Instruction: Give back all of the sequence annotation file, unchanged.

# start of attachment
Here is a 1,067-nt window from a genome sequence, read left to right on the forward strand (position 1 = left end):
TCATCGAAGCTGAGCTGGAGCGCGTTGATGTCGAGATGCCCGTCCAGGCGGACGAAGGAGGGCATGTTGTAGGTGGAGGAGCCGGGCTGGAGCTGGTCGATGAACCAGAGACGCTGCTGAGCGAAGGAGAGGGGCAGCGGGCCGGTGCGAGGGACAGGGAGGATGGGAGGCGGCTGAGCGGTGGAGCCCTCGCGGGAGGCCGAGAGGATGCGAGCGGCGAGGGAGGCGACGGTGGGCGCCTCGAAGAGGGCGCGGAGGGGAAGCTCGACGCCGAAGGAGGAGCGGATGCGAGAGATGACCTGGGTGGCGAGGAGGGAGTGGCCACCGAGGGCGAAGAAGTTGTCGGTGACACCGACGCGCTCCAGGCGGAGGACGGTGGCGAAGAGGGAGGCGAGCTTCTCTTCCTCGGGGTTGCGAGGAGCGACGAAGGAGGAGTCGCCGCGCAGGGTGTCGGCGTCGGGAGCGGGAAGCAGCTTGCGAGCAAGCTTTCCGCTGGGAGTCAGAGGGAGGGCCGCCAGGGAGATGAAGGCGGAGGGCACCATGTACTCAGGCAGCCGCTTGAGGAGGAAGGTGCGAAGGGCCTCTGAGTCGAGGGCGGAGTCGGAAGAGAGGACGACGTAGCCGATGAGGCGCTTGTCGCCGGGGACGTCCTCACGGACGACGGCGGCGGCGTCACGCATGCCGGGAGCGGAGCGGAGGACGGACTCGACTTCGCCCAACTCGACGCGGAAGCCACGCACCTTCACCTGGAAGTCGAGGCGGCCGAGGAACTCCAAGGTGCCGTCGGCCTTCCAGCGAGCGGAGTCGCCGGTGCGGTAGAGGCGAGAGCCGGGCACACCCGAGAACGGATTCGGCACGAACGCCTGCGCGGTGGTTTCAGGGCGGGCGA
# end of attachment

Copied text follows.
Here is a 1,067-nt window from a genome sequence, read left to right on the forward strand (position 1 = left end):
TCATCGAAGCTGAGCTGGAGCGCGTTGATGTCGAGATGCCCGTCCAGGCGGACGAAGGAGGGCATGTTGTAGGTGGAGGAGCCGGGCTGGAGCTGGTCGATGAACCAGAGACGCTGCTGAGCGAAGGAGAGGGGCAGCGGGCCGGTGCGAGGGACAGGGAGGATGGGAGGCGGCTGAGCGGTGGAGCCCTCGCGGGAGGCCGAGAGGATGCGAGCGGCGAGGGAGGCGACGGTGGGCGCCTCGAAGAGGGCGCGGAGGGGAAGCTCGACGCCGAAGGAGGAGCGGATGCGAGAGATGACCTGGGTGGCGAGGAGGGAGTGGCCACCGAGGGCGAAGAAGTTGTCGGTGACACCGACGCGCTCCAGGCGGAGGACGGTGGCGAAGAGGGAGGCGAGCTTCTCTTCCTCGGGGTTGCGAGGAGCGACGAAGGAGGAGTCGCCGCGCAGGGTGTCGGCGTCGGGAGCGGGAAGCAGCTTGCGAGCAAGCTTTCCGCTGGGAGTCAGAGGGAGGGCCGCCAGGGAGATGAAGGCGGAGGGCACCATGTACTCAGGCAGCCGCTTGAGGAGGAAGGTGCGAAGGGCCTCTGAGTCGAGGGCGGAGTCGGAAGAGAGGACGACGTAGCCGATGAGGCGCTTGTCGCCGGGGACGTCCTCACGGACGACGGCGGCGGCGTCACGCATGCCGGGAGCGGAGCGGAGGACGGACTCGACTTCGCCCAACTCGACGCGGAAGCCACGCACCTTCACCTGGAAGTCGAGGCGGCCGAGGAACTCCAAGGTGCCGTCGGCCTTCCAGCGAGCGGAGTCGCCGGTGCGGTAGAGGCGAGAGCCGGGCACACCCGAGAACGGATTCGGCACGAACGCCTGCGCGGTGGTTTCAGGGCGGGCGA